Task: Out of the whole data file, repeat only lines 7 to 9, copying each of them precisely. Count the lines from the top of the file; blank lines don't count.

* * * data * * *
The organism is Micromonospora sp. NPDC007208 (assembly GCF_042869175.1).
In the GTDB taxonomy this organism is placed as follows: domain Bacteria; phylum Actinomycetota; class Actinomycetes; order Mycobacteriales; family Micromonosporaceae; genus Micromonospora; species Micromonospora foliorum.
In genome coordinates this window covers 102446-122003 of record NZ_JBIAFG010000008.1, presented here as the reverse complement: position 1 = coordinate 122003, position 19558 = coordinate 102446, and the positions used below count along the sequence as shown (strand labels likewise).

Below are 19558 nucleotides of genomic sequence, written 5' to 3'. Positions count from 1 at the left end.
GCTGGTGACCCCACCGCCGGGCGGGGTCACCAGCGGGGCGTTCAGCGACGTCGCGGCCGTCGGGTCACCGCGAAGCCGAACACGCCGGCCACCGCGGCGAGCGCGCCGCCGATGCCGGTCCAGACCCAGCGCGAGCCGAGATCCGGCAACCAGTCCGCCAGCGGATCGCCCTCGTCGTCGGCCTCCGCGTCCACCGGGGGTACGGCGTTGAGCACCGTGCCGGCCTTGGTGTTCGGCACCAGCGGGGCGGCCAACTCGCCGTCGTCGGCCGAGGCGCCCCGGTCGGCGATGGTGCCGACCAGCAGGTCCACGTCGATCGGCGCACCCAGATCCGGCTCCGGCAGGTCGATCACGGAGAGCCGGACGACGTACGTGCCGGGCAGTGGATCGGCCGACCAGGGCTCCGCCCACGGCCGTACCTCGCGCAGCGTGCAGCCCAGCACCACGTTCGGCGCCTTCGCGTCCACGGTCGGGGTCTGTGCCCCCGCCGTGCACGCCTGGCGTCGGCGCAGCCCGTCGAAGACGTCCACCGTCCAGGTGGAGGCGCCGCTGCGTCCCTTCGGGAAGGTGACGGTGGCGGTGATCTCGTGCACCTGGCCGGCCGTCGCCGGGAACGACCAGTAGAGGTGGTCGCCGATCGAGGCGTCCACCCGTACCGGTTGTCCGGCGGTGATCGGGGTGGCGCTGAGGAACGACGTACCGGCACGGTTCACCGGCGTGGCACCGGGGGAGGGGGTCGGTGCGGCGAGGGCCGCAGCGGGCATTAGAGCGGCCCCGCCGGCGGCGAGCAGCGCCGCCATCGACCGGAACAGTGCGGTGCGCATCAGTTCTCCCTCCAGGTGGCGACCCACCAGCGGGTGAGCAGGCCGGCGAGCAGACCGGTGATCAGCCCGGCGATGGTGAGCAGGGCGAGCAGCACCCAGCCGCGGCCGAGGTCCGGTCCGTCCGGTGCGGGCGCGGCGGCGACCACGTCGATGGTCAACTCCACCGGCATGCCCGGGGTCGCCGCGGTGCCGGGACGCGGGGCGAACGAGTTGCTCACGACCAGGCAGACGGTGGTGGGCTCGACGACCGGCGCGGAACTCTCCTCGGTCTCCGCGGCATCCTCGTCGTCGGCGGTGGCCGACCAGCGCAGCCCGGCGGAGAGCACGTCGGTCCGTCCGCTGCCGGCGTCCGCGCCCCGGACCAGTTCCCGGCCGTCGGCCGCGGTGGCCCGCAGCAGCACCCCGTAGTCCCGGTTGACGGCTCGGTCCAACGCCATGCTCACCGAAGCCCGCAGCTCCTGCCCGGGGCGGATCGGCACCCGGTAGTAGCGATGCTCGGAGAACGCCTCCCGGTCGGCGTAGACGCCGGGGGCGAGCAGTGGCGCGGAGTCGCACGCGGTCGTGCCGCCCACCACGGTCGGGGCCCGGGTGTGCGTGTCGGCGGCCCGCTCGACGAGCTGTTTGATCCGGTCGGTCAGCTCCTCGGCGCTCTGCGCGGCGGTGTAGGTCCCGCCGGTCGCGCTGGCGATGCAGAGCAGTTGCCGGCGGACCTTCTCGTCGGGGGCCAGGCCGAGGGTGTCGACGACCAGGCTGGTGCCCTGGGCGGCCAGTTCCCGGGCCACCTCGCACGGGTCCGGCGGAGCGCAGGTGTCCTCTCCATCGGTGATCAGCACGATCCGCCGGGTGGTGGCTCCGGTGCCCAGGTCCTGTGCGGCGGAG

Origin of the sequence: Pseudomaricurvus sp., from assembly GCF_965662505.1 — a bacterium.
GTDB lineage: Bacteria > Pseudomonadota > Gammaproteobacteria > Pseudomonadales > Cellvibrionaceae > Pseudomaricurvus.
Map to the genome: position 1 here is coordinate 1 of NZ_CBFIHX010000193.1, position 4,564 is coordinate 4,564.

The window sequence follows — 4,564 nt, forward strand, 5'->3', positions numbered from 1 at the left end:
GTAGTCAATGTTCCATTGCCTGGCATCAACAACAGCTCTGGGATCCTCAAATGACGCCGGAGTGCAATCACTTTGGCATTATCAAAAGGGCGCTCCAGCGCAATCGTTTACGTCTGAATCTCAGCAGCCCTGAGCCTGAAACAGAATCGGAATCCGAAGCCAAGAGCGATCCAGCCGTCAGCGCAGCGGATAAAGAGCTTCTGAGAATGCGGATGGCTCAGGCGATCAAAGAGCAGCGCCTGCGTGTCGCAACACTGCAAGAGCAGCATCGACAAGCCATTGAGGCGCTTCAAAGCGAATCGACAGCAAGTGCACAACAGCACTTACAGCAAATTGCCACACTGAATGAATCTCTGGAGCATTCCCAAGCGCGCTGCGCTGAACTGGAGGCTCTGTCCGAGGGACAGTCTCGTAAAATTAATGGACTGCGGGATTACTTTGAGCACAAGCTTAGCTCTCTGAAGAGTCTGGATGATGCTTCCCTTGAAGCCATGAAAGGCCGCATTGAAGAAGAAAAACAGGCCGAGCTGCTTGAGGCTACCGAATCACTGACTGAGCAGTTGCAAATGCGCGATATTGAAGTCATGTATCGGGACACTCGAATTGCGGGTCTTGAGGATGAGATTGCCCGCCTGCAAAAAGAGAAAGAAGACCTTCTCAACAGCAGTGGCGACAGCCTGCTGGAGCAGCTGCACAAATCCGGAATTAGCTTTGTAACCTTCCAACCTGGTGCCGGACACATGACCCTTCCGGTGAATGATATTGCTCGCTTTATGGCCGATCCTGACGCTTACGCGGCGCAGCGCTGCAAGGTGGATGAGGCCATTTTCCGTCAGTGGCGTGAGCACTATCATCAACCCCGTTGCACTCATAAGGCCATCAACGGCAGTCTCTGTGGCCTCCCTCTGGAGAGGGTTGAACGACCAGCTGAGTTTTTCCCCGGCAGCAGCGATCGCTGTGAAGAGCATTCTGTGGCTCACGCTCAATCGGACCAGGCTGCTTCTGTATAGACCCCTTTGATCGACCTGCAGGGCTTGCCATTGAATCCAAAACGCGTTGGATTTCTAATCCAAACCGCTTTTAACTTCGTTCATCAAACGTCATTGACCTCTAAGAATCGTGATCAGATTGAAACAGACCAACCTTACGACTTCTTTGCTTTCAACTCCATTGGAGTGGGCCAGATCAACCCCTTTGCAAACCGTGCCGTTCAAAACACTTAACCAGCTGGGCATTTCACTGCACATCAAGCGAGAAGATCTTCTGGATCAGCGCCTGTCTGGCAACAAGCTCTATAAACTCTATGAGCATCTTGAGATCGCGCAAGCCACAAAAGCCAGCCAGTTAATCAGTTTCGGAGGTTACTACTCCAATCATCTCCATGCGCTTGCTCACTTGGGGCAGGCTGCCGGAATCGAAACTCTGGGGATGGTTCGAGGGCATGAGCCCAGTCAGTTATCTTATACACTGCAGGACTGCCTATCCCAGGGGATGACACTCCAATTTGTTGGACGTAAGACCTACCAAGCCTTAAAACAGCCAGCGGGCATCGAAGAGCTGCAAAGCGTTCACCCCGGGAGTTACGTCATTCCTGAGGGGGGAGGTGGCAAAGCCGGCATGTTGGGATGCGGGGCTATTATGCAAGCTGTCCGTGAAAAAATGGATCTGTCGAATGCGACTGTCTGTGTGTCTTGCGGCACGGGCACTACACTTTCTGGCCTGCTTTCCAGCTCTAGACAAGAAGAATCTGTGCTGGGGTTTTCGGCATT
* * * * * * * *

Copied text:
GTDB lineage: Bacteria > Pseudomonadota > Gammaproteobacteria > Pseudomonadales > Cellvibrionaceae > Pseudomaricurvus.
Map to the genome: position 1 here is coordinate 1 of NZ_CBFIHX010000193.1, position 4,564 is coordinate 4,564.

The window sequence follows — 4,564 nt, forward strand, 5'->3', positions numbered from 1 at the left end: